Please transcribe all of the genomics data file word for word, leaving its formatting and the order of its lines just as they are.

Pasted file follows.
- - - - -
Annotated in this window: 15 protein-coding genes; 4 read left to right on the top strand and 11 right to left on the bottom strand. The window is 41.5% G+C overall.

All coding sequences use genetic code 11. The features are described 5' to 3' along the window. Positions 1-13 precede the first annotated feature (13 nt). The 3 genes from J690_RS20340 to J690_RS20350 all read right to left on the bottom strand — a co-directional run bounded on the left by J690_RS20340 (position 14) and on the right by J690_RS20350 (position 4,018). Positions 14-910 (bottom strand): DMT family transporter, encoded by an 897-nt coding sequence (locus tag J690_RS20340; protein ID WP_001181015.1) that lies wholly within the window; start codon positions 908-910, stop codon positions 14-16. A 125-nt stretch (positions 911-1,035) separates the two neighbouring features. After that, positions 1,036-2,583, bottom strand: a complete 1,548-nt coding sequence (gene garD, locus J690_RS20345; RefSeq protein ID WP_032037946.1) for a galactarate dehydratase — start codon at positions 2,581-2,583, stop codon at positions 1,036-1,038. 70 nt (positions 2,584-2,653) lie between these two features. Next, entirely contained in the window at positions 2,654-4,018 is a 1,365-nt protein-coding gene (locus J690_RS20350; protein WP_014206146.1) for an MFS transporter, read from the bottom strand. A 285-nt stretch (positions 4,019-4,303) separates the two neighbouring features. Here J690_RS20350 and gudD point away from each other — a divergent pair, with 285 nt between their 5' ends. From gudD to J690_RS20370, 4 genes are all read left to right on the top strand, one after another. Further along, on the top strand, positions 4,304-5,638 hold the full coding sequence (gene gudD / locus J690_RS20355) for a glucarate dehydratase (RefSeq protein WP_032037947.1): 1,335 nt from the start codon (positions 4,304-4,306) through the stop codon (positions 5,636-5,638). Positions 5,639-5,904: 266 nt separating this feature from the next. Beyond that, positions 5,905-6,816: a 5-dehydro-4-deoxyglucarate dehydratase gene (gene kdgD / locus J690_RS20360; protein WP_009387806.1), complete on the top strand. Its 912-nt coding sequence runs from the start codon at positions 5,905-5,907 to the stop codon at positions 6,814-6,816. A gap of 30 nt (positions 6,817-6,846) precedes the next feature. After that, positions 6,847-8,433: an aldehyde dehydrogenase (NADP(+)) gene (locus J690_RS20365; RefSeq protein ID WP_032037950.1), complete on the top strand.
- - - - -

Annotated in this window: 15 protein-coding genes; 4 read left to right on the top strand and 11 right to left on the bottom strand. The window is 41.5% G+C overall.

All coding sequences use genetic code 11. The features are described 5' to 3' along the window. Positions 1-13 precede the first annotated feature (13 nt). The 3 genes from J690_RS20340 to J690_RS20350 all read right to left on the bottom strand — a co-directional run bounded on the left by J690_RS20340 (position 14) and on the right by J690_RS20350 (position 4,018). Positions 14-910 (bottom strand): DMT family transporter, encoded by an 897-nt coding sequence (locus tag J690_RS20340; protein ID WP_001181015.1) that lies wholly within the window; start codon positions 908-910, stop codon positions 14-16. A 125-nt stretch (positions 911-1,035) separates the two neighbouring features. After that, positions 1,036-2,583, bottom strand: a complete 1,548-nt coding sequence (gene garD, locus J690_RS20345; RefSeq protein ID WP_032037946.1) for a galactarate dehydratase — start codon at positions 2,581-2,583, stop codon at positions 1,036-1,038. 70 nt (positions 2,584-2,653) lie between these two features. Next, entirely contained in the window at positions 2,654-4,018 is a 1,365-nt protein-coding gene (locus J690_RS20350; protein WP_014206146.1) for an MFS transporter, read from the bottom strand. A 285-nt stretch (positions 4,019-4,303) separates the two neighbouring features. Here J690_RS20350 and gudD point away from each other — a divergent pair, with 285 nt between their 5' ends. From gudD to J690_RS20370, 4 genes are all read left to right on the top strand, one after another. Further along, on the top strand, positions 4,304-5,638 hold the full coding sequence (gene gudD / locus J690_RS20355) for a glucarate dehydratase (RefSeq protein WP_032037947.1): 1,335 nt from the start codon (positions 4,304-4,306) through the stop codon (positions 5,636-5,638). Positions 5,639-5,904: 266 nt separating this feature from the next. Beyond that, positions 5,905-6,816: a 5-dehydro-4-deoxyglucarate dehydratase gene (gene kdgD / locus J690_RS20360; protein WP_009387806.1), complete on the top strand. Its 912-nt coding sequence runs from the start codon at positions 5,905-5,907 to the stop codon at positions 6,814-6,816. A gap of 30 nt (positions 6,817-6,846) precedes the next feature. After that, positions 6,847-8,433: an aldehyde dehydrogenase (NADP(+)) gene (locus J690_RS20365; RefSeq protein ID WP_032037950.1), complete on the top strand.